It seems that every year, the Christmas season creeps in earlier and earlier. LED lights are sneakily set up just a few days earlier than they were last year. Starbucks starts using their ‘red cups’ just a few ad cycles sooner. Malls begin to pump ‘All I Want For Christmas Is You’ through the tinny speakers just that much closer to Halloween—more so this year than ever before. But why? Is there a reason for the Christmas craze? Or is it just another side effect of nearly year-long quarantine?
It’s mid-November, and holiday ads have been running on the TV for about two weeks. Is this due to coronavirus? This could be—in such an unexpected, oftentimes scary year we’re all searching for a little yearly happiness. No holiday is more notorious for bringing grins and cheer to everyone than that of Christmas—even to those who might not celebrate it. No matter what you believe in, there’s something about the brisk cold air topped with peppermint and chocolate that brings an inner sense of peace and tradition. Maybe, in the midst of a virus working constantly to keep us apart and keep us wary, we really needed the season that brings us together joyously to come just that much earlier.
Or perhaps 2020 is another element that is at the root of Christmas jumping the gun this year. 2020 has brought about unprecedented partisanship throughout the country—especially so in younger adults. Friends have split apart because of how they voted in this presidential election, rifts have separated families along party lines, and people have lost contact with those in their life who disagree with them. But Christmas has always been—and always will be, for the foreseeable future—nonpartisan. We bring in our political yard signs and replace them with cartoon reindeer or inflatable snowmen. We swap our slogan-printed hats for knit beanies and Santa hats. Even the most outspoken people on either side can agree on the holiday season, and agreements are few and far between these days.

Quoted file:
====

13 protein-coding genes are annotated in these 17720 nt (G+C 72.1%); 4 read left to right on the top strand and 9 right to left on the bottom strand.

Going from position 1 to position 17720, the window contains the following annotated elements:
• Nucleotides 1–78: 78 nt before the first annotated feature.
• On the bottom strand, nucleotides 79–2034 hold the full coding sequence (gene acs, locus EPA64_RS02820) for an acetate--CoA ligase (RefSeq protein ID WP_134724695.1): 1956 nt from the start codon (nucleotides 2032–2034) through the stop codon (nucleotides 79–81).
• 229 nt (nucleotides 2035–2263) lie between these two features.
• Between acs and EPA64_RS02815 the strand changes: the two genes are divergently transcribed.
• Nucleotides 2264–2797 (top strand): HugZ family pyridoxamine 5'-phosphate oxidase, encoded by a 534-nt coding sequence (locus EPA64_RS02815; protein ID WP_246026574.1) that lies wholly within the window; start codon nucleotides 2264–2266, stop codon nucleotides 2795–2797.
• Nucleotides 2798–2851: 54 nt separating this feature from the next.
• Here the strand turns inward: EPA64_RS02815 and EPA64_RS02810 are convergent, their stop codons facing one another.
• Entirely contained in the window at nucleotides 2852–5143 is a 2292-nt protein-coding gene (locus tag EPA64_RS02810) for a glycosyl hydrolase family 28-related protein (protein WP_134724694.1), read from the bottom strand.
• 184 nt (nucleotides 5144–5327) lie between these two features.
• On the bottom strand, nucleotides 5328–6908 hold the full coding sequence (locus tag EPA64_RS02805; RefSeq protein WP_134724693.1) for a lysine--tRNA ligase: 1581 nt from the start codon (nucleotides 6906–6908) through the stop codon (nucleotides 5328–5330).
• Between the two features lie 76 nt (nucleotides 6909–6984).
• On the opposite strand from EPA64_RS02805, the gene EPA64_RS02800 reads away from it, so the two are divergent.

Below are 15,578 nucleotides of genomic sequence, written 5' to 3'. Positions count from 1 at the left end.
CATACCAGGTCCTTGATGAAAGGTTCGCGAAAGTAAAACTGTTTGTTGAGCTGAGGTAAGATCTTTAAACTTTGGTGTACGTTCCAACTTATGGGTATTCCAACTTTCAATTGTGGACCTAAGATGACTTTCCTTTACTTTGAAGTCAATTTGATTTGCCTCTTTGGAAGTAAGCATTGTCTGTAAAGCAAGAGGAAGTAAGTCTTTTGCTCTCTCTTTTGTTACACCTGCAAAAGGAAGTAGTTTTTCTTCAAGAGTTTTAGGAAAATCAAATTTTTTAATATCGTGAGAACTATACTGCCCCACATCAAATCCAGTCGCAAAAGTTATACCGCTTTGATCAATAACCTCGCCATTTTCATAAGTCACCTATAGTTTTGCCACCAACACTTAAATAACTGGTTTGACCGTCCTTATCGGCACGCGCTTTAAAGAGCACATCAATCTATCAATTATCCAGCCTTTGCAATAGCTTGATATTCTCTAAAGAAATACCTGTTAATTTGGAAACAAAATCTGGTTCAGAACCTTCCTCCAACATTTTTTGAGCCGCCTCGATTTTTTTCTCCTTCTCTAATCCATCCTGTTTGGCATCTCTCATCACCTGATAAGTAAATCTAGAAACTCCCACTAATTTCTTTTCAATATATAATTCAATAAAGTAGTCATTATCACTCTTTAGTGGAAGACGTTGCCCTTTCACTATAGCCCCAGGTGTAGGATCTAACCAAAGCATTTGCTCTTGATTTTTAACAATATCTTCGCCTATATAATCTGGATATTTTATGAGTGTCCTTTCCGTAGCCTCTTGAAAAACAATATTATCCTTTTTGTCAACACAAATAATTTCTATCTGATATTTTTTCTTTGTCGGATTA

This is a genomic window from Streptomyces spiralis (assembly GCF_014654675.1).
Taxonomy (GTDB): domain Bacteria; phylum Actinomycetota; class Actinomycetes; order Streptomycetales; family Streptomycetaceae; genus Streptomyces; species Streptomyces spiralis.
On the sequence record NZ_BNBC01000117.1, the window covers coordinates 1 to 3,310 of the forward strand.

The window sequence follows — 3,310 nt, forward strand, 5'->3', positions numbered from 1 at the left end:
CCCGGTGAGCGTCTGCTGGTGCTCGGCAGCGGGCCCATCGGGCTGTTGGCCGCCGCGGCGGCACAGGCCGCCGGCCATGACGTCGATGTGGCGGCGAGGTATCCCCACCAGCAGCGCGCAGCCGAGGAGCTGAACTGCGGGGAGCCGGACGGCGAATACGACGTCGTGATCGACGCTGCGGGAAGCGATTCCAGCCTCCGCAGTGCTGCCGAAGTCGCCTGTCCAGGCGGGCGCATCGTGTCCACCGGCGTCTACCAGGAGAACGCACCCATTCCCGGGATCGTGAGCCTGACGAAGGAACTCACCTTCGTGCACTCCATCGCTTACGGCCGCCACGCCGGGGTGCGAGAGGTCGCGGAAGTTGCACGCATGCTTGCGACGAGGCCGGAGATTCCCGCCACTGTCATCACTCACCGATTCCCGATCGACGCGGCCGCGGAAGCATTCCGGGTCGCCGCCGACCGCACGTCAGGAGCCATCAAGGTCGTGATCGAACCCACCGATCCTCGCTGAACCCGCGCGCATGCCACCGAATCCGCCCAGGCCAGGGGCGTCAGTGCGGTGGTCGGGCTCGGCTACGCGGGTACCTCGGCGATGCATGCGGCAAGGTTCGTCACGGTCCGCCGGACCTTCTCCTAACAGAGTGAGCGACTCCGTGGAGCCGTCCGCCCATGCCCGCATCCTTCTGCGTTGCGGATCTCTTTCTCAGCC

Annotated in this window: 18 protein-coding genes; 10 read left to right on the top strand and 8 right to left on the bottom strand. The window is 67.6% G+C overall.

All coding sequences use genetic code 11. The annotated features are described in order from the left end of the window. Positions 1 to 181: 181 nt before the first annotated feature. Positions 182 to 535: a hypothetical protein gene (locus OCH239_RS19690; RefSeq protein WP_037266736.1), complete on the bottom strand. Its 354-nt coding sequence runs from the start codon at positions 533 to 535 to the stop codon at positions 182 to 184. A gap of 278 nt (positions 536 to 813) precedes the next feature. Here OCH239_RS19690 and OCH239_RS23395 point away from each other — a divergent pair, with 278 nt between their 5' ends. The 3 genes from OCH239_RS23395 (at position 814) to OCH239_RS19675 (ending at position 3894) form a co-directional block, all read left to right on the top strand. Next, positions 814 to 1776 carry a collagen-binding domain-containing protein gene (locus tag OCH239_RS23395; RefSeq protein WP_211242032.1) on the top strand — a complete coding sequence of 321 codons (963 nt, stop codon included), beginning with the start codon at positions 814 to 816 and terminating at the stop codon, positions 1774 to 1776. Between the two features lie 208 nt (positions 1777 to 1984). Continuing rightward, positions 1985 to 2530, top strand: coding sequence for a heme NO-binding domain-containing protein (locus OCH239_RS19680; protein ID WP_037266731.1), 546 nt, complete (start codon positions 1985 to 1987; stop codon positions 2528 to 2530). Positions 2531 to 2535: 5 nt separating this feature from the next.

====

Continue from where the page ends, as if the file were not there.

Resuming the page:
So even though there are many against the thought of hanging up the lights and buying a fresh Christmas tree the week after Halloween, it seems that what the nation really needs right now is the holiday known to make even the Grinch crack a warm smile. It seems that red-and-white striped ribbon is exactly what we need to tie up the family divisions and separated friends, if only for a few short months. So though it may seem crazy to be belting carols before Thanksgiving, it could be a necessary antidote to the year’s non-stop crises. So, this Thanksgiving break, remember what you’re thankful for … and remember to wish your family a Merry Christmas!